Women’s Cricket World Cup: $ 9 million pay gap revealed, Rachael Haynes reacts

Women's Cricket World Cup: $ 9 million pay gap revealed, Rachael Haynes reacts

Cricket has made progress towards gender equity over the past decade, but the disparity between male and female athletes remains stark.

Last week, the United States women’s national soccer team reached a landmark agreement with its governing body on equal pay, promising athletes A$33.2 million, mostly in back pay.

As part of the eight-figure settlement, US Soccer has pledged to equalize prize money between the men’s and women’s national teams in all competitions, including World Cups.

A few days earlier, the International Cricket Council confirmed that the prize money for the upcoming Women’s World Cup will be $9 million lower than the corresponding men’s competition.

Watch every match of the ICC Women’s Cricket World Cup LIVE FOR FREE on Kayo Freebies. Join for free now and start streaming instantly.

Although cricket has made its own strides towards gender equity in recent years, the disparity between male and female athletes remains stark.

This month’s Women’s World Cup prize pool will be 75% bigger than the previous tournament, with $4.8 million up for grabs at the New Zealand-based tournament.

However, that sum is only a fraction of the total prize money awarded at the corresponding men’s event, with $13.8 million given away at the 2019 Men’s World Cup.

“That kind of stuff is really important in terms of the message he sends out to the wider community,” said Australia vice-captain Rachael Haynes.

“Even last week we saw the American football team win their fight for pay equity in their sport, so I think there’s a lot of substance around that, and in particular the governing bodies need to s ensure there is gender equity in their sport.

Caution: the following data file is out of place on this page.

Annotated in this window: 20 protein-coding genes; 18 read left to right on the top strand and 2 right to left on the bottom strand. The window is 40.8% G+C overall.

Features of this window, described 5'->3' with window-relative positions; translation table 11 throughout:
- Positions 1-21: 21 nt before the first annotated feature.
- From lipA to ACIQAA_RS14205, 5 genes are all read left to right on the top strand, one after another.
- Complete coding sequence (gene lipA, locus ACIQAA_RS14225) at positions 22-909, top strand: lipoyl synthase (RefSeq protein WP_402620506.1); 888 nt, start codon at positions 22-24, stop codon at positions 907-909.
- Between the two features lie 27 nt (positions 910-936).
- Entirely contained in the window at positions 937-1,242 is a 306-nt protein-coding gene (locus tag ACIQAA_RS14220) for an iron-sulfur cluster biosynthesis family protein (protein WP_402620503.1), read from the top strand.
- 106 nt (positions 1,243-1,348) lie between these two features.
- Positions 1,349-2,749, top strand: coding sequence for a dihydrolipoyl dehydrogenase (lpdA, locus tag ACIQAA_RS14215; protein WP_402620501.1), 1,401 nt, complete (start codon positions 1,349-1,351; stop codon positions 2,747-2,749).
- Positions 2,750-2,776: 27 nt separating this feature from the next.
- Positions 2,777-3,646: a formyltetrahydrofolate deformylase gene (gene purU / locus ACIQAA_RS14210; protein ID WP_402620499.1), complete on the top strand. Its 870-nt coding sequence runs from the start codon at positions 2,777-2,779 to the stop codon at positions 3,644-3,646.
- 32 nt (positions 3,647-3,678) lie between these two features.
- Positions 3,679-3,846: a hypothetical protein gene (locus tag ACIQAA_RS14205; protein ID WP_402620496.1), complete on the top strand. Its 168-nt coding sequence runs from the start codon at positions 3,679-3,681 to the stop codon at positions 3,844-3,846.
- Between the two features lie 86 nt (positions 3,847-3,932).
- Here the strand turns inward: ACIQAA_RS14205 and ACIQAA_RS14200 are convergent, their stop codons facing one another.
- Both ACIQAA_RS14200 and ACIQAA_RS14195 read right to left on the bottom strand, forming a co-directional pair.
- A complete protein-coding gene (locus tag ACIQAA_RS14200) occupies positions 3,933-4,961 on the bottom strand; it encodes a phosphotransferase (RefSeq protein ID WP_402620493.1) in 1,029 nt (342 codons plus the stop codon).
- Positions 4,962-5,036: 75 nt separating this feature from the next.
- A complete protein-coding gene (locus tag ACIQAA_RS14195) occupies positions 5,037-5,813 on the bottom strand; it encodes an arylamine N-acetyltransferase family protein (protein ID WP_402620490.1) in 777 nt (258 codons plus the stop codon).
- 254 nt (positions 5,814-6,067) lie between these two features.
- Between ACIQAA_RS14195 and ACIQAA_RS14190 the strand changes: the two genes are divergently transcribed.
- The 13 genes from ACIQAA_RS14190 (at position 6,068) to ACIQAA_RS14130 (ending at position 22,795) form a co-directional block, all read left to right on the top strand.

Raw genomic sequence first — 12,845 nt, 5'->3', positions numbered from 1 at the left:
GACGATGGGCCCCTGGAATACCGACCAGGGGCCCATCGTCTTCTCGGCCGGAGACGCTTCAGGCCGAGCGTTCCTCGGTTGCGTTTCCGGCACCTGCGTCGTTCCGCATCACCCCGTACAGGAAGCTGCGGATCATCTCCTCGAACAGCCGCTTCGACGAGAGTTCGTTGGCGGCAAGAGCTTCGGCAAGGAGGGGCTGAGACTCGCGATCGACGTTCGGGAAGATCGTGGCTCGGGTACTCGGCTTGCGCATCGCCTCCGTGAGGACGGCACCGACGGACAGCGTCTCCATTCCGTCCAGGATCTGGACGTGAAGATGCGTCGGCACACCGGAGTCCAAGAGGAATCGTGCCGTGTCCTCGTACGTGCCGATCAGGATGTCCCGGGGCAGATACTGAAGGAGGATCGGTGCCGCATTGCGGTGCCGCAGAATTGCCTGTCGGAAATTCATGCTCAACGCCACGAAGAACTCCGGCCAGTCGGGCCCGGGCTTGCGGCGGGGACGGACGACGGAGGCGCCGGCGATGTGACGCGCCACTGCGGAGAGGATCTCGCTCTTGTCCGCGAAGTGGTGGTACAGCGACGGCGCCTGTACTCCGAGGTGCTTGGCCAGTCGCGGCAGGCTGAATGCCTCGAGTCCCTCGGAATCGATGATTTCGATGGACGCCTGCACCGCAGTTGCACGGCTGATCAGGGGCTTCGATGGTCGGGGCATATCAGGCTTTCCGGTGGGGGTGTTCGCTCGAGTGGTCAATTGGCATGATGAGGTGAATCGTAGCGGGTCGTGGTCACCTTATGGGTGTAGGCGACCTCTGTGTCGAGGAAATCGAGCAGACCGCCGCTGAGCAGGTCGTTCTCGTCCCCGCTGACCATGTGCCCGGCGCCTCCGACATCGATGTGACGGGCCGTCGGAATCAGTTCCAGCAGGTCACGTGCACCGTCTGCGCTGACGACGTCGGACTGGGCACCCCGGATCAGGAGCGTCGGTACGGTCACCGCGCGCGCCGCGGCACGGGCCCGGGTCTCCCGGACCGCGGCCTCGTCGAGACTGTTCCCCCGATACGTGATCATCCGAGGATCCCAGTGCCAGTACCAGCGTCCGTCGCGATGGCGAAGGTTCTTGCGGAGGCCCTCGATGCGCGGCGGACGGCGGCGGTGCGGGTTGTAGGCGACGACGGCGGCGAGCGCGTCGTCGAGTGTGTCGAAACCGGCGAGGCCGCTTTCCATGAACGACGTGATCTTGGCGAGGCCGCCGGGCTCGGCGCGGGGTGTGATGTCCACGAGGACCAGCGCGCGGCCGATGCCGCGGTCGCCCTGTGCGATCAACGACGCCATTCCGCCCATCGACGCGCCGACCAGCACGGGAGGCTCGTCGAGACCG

“I would certainly suspect that over time we would see more parity in prize pools and salaries.”

Earlier this summer, Cricket Australia announced a $1.2 million injection to raise the base salary of female athletes who hold contracts with the WBBL and WNCL to over $65,000.

But that’s still considerably lower than the average retainer of $198,000 received by male players competing in all formats nationally.

Australian cricketers are among the highest paid female athletes in the country, but the gender pay gap is still a concern.

“The most important thing for Australian cricket is to get our domestic players to the point where they can call themselves full time,” Haynes said. “This is the next frontier for domestic cricket and cricket in general in Australia.

“I’m sure there are discussions going on behind the scenes, and how we can close those gaps and make sure we achieve gender equity.”

The ‘scar tissues’ of 2017 have healed

Australia were touted as favorites ahead of the 2017 Women’s Cricket World Cup, and rightly so.

With Meg Lanning, Alex Blackwell and Ellyse Perry among their arsenal, the Australians qualified for knockouts before Indian slugger Harmanpreet Kaur landed a decisive blow in the must-win semi-final.

Kaur brought up her half-century against Australia on 64 deliveries – she then hit 120 runs from her after 51 balls into the crease.

It was a clean ball masterclass, and the Aussies missed 36 points in the chase. England were crowned champions after beating India in the decider by nine points.

Five years later, Australia seeks redemption in New Zealand.

The 2022 Women’s Cricket World Cup, postponed for 12 months due to Covid-19, kicks off this week across Tasmania, with Australia once again leading the way to lift the coveted trophy.

Haynes, who is about to embark on his third World Cup campaign, is adamant the scars from 2017 are well and truly healed.

“We kind of evolved from that point as a band,” she said. “It was obviously very disappointing at the time.

“The team is also very different from what it was in 2017. There are a lot of new faces. The scar tissue from this tournament is not really there, because there is just a freshness in the group.

Australia’s ODI record since the 2017 World Cup is nothing short of remarkable – 31 wins from 33 matches, with just two losses.

The historic purple patch was highlighted by a record 26 game unbeaten streak from March 2018 to September 2021.

The Aussies are also coming off a comprehensive Ashes triumph which included three consecutive ODI wins over England.

But Haynes knows those numbers and records become obsolete once the tournament kicks off.

“We’ve played some really good cricket over the past couple of years, but when you’re in tournaments it doesn’t matter much because you have to keep winning whatever game is ahead of you,” she said.